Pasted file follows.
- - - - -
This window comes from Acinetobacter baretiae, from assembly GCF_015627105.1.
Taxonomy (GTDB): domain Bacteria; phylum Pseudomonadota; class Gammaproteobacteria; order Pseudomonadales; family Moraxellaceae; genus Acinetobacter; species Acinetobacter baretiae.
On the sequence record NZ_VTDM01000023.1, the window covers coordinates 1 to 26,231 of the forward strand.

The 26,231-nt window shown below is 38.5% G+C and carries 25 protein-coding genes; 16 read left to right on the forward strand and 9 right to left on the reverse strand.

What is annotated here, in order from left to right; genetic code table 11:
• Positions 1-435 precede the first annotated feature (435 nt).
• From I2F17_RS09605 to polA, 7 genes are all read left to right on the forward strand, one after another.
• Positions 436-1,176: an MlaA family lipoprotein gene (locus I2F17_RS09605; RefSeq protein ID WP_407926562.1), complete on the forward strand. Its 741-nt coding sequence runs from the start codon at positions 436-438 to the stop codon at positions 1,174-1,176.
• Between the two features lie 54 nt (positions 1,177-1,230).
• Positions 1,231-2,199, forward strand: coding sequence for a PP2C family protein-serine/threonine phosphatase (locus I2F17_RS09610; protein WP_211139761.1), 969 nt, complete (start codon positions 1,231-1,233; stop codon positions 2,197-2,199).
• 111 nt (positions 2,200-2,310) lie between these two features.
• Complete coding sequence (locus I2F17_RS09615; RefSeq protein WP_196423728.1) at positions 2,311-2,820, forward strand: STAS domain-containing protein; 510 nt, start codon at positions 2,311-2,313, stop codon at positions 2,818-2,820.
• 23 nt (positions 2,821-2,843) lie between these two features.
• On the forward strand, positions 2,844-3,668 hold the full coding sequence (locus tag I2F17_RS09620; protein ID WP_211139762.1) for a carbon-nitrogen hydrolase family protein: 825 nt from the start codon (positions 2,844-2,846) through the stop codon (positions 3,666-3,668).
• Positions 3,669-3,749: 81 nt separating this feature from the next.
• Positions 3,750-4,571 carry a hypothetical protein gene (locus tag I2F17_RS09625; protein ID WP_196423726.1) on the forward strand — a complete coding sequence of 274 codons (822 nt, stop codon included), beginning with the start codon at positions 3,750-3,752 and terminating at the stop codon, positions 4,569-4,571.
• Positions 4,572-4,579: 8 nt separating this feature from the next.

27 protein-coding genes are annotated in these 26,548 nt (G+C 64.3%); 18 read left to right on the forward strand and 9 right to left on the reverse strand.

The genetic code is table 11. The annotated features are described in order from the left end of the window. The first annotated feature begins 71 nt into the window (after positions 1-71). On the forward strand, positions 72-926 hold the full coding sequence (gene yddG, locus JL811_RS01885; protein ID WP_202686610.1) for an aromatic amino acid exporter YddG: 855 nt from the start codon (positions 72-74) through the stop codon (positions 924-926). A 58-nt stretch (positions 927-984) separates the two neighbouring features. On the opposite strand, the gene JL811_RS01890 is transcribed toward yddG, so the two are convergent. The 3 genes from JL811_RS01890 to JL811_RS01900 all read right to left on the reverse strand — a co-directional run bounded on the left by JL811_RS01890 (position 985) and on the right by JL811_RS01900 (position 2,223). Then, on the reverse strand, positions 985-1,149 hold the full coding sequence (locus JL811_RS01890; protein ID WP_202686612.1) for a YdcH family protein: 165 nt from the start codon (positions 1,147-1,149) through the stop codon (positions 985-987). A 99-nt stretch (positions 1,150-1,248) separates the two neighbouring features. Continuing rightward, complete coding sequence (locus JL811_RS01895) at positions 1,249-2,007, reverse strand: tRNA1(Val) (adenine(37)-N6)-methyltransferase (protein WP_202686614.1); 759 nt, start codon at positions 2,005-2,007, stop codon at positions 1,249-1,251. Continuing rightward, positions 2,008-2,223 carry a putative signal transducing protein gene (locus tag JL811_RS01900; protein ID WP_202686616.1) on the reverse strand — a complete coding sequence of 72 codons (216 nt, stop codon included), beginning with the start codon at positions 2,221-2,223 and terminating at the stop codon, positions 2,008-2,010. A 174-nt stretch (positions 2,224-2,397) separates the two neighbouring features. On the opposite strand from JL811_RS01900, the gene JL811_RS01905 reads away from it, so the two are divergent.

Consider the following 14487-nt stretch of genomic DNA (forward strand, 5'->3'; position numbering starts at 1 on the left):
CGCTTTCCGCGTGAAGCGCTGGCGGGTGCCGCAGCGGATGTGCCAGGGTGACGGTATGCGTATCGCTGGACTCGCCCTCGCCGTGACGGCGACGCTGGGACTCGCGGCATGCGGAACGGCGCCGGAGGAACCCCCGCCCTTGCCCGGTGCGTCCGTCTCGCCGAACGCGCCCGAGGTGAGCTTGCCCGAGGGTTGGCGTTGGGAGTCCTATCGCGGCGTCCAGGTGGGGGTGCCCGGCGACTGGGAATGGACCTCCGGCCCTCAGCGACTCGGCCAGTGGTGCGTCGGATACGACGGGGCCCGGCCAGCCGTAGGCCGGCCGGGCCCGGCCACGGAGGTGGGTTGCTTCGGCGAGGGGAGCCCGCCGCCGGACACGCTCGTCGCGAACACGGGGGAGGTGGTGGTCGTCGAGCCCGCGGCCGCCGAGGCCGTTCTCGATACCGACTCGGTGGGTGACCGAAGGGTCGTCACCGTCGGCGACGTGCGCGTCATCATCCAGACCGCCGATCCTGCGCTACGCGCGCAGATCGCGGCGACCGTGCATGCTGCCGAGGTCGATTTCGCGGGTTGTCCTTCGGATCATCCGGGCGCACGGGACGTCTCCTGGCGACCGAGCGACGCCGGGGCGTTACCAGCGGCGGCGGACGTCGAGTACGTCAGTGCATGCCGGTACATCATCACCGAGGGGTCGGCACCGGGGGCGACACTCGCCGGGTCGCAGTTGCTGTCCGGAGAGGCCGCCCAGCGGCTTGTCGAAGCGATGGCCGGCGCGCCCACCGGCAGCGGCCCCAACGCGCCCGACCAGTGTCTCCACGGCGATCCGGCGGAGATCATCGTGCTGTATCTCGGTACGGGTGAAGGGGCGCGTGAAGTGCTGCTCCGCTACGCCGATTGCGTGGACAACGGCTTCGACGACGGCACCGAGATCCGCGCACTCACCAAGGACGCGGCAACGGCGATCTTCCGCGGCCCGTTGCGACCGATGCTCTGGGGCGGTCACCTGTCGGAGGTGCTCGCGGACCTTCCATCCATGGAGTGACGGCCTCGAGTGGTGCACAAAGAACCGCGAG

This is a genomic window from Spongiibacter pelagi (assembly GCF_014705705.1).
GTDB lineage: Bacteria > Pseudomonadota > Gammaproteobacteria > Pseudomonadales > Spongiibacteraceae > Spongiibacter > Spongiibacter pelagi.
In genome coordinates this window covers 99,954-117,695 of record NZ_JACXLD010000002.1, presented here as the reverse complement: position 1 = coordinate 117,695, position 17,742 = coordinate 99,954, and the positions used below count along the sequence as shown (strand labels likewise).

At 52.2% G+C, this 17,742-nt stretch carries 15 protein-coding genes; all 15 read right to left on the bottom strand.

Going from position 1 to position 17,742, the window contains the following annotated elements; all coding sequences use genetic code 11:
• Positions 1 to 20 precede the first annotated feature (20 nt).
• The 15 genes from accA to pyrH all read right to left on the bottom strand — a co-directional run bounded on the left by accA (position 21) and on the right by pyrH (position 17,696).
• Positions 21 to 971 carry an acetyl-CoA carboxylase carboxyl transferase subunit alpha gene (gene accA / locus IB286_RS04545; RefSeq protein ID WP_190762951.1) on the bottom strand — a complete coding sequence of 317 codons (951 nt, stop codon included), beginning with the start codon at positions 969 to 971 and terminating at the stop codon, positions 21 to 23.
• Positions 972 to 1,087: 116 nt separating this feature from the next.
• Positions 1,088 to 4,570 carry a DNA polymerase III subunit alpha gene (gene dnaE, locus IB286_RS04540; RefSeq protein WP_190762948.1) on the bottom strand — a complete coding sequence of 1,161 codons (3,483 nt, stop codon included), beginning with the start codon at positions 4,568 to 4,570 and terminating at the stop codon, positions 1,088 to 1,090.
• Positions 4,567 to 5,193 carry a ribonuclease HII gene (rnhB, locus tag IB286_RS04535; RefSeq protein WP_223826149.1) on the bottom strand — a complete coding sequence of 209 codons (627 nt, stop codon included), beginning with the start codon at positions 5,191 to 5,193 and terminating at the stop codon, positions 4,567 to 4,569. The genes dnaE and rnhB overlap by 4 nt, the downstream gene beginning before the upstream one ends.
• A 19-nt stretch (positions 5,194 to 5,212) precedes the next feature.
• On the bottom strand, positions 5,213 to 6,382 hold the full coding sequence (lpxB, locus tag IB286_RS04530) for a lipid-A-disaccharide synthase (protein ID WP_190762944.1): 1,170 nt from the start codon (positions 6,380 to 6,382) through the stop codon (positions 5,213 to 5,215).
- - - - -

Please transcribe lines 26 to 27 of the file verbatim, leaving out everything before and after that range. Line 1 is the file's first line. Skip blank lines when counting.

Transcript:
Going from position 1 to position 17,742, the window contains the following annotated elements; all coding sequences use genetic code 11:
• Positions 1 to 20 precede the first annotated feature (20 nt).